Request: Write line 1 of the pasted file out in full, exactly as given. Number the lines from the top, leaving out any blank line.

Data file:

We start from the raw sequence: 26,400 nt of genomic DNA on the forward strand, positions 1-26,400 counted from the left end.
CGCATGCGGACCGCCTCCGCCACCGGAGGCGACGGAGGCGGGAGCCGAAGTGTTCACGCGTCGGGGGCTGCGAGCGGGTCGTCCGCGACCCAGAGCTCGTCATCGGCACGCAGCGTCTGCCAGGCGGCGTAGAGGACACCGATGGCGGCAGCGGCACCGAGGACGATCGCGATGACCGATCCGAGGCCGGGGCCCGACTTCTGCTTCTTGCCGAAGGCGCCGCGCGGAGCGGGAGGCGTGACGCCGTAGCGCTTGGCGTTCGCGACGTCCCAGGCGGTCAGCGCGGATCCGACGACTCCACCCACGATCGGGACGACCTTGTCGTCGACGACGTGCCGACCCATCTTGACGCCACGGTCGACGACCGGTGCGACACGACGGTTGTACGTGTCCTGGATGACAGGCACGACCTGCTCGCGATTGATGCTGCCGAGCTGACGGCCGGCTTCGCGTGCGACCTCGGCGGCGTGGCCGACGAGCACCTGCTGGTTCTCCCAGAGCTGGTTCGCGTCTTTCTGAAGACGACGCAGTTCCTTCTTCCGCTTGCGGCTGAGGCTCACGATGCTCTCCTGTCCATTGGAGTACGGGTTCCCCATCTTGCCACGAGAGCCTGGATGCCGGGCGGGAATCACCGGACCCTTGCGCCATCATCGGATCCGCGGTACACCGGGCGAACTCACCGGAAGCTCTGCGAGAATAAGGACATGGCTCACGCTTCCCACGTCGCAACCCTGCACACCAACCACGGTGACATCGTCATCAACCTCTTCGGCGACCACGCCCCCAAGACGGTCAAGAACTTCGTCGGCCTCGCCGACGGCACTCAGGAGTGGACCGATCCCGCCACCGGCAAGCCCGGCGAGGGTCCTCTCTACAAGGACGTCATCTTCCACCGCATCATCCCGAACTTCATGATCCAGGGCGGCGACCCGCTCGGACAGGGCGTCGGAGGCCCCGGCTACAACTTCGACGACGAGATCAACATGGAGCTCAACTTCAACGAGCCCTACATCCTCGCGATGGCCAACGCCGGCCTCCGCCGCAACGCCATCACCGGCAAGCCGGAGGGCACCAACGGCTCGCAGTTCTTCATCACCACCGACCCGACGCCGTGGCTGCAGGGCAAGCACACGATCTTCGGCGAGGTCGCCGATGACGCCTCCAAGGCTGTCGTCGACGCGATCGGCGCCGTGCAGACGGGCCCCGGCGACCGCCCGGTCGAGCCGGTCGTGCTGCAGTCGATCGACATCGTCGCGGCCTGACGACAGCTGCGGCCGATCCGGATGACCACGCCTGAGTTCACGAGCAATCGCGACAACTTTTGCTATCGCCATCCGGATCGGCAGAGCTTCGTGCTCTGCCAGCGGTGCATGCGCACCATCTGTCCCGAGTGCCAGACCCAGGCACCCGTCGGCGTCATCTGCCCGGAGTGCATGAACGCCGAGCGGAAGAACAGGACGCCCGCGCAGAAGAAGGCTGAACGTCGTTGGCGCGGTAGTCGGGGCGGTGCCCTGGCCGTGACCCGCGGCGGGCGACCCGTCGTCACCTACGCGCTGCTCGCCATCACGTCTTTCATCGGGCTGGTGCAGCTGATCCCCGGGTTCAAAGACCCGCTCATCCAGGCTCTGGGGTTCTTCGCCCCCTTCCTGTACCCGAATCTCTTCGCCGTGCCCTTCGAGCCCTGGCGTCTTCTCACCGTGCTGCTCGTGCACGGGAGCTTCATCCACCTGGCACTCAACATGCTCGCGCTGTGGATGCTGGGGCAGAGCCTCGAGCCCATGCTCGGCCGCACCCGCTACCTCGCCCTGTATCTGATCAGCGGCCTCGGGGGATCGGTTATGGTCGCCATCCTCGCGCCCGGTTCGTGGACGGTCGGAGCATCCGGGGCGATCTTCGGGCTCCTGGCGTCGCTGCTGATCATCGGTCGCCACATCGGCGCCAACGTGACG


We start from the raw sequence: 26,400 nt of genomic DNA on the forward strand, positions 1-26,400 counted from the left end.